Athletes Who Say Stupid Things Could Learn From Joey Votto
We all make mistakes. We all open our mouths and say things in haste without thinking, without considering how the words may sound, and without thought for the feelings of others. We all make mistakes and we all live with the consequences.
The difference is that we’re not all Joey Votto. A big-league all-star multi-millionare baseball player who was born with oodles of talent and earned all the privelages that comw with it, Votto certainly lives one helluva good life.
The wake of outrage from this mini-scandal (read: only in Canada) comes twofold. Firstly, he put down the country of his birth. As Canadians, we’re perpetually in the state of the underdog. We live in the shadow of the USA and feel the rest of the world (and mostly Americans themselves) forgetting our humble land mass sitting just north. (let’s ignore for a moment that we should never feel secondary to a country like the United States. After all, the US and A is a dysfunctional behemoth that got lucky with a great location and excellent timing then immorally abused slaves to build a country that now has skyrocketing obesity rates among children – but hey, we’re jealous they founded Starbucks or something).
Secondly, Votto seemingly disregards the very institutions that gave him the opportunity to become Joey Votto, ridiculously good and ridiculously rich baseball player. He certainly didn’t get there alone. Votto showed a lack of perspective, forgetting that Canada is one helluva great place to develop as a baseball player compared to, oh I dunno, 95% of the rest of the world.
Except despite all that, Votto did an incredible job getting himself out of a rundown. There is a lot for other professional athletes – and regular folks – can learn.
Athletes are celebrities and play by the same rules. They are held to a certain standard for what they say, in response to questions asked of them or statements they make without prompting. When Kanye West rides hard for Donald Trump, he faces the consequences. West then inevitably must make a response to the hysteria and consequently face the blowback from that. When the response does not pass the public relations smell test, the cycle repeats. Sometimes in perpetuity. Say enough stinky things and offer up enough stinky response and the smell will never go away. That’s called ‘reputation’.
Athletics has evolved drastically over the decades. Whereas once an athletes suffering a head injury was a laughing matter (‘Going down queer street!’ LOLOLOLOLOLOLOL), now they are treated with the seriousness they deserve. Whereas once the psychologically preparation for competition involved screaming obscenities at players, teams now employ sports psychologists to adapt and prepare athletes.
One area that has woefully not evolved with sports is the approach to public relations, specifically, crisis PR. Sure, marketing has gone a long way. Now every pro-ready athlete coming out of college has a brand with a logo, slogan, and social media accounts synergized to capitalize. But the approach to handling the effects of being a public face was last seen somewhere during the Cretaceous. Few athletes seem to have a clue that part and parcel to having a ‘brand’ involves answering for your brand missteps and folly’s.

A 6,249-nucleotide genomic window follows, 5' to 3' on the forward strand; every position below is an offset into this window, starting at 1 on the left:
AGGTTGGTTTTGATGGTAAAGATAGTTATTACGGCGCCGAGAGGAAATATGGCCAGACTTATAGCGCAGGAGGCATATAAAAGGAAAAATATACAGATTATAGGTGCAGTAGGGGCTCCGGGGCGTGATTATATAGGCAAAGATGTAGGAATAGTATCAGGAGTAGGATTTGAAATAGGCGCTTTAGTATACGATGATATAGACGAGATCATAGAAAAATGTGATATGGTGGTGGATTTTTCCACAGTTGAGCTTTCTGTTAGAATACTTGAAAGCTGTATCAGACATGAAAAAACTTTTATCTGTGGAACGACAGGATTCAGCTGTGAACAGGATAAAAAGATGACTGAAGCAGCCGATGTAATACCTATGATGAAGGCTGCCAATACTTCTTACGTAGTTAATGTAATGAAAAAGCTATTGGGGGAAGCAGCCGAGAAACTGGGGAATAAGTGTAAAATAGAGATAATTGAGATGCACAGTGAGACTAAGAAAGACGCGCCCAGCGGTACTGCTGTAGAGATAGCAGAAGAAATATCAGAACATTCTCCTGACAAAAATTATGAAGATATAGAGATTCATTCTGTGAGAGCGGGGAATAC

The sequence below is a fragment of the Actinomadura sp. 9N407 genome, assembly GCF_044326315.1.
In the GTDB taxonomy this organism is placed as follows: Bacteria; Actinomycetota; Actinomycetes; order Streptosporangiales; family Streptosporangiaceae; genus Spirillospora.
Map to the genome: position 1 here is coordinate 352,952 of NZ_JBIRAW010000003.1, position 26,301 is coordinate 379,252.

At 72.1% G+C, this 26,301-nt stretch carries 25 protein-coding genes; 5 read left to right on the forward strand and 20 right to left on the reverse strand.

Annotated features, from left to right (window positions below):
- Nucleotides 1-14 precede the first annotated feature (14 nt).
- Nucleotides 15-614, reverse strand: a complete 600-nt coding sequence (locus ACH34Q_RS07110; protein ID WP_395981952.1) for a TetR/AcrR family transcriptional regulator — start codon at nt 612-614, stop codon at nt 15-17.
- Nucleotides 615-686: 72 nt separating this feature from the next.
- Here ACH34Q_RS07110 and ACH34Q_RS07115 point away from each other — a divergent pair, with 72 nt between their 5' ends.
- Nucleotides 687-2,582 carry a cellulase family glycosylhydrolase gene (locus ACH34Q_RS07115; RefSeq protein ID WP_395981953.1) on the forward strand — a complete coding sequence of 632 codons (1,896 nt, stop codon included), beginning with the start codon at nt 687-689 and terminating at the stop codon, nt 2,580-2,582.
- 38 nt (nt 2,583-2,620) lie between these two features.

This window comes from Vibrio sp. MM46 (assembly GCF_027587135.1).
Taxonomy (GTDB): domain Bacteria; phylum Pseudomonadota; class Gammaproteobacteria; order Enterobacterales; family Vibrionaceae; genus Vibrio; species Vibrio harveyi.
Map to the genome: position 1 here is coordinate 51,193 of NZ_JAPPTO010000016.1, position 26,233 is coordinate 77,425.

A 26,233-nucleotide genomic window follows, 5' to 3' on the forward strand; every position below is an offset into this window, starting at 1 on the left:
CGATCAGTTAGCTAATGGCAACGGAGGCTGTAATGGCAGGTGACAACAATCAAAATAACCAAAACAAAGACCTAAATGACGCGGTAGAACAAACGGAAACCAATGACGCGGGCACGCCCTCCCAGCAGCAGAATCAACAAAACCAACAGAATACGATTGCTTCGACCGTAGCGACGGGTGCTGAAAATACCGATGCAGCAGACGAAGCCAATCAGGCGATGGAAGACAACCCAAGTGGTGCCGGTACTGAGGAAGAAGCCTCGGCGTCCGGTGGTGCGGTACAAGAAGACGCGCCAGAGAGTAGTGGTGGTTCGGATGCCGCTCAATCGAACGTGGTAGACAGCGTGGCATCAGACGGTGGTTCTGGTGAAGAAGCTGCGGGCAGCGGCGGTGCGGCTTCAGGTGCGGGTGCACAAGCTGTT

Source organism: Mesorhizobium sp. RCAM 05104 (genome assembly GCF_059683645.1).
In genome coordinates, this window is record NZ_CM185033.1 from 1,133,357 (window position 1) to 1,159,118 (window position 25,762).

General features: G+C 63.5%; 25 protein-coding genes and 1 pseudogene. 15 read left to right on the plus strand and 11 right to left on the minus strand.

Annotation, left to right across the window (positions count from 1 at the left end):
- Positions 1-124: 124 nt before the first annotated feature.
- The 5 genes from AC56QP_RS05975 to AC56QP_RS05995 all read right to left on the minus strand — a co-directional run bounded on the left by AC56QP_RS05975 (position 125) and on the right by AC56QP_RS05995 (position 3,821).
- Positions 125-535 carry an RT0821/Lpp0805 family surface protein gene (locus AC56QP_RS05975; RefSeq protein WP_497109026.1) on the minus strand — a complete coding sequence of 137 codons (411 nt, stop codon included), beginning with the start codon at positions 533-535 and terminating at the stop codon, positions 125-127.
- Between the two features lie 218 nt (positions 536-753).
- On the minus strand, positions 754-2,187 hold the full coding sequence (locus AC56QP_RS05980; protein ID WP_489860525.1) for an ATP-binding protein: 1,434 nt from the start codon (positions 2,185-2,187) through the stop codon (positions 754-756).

Joey Votto does not appear to one of those athletes. In response to his comments, he took the best approach to crisis PR you can take: he came clean.
Some athletes think coming clean means apologizing. As in, just saying the words ‘I’m sorry’ will do. The public could care less when a celebrity says they are sorry. They want to know what they are sorry for and why.
Athletes don’t care to think this way. They prefer to needlessly go through the five stages of grief and loss. They start with denial and isolation, claiming to be taken out context and wondering why everyone seems to take the situation so seriously. Then they get angry, blame the media, blame trolls, blame everyone but themselves. Then they start to bargain, hoping to negotiate for the trust they lost. Then they get depressed, generally doing what a depressed person may do (this tends to mean engaging too much with or cancelling their social media accounts). Finally, acceptance.
For athletes, going through those first four stages does not have to happen.
In crisis PR, the process begins and ends with transparency. Admit anything and everything (unless you’ll go to jail for it – then best to shut your mouth!). Why? Because, as we’ve seen with so many scandals, liars get roasted. And even people who aren’t lying - public figures who simply provide incomplete or unreasonable explanations - are treated like liars. The public at large accepts apologies, if they are the right kind. The truthful kind. The reflective kind. The honest kind.
A lack of transparency communicates to people excuse-making. Excuses require little reflection and or honesty. An excuse requires you being excused. An explanation asks nothing of the public. More athletes would be well served to be honest with themselves and their public. You’re in the sh*t
Not only did Votto apologize for his comments, he gave the explanation behind the comments in the first place. He admitted to weakness of character. He admitted to rash thinking. He came clean.
And guess what? We may never look at Votto the same way again – but that was inevitable as soon as he said what he said. At least now, time will be kind to him. The mention of him may elicit a laugh and a rueful, ‘Remember when…?’ but for most people, it will be water under the bridge.
Rhys Dowbiggin @Rdowb
Rhys is the host of The Hurt Take on Not The Public Broadcaster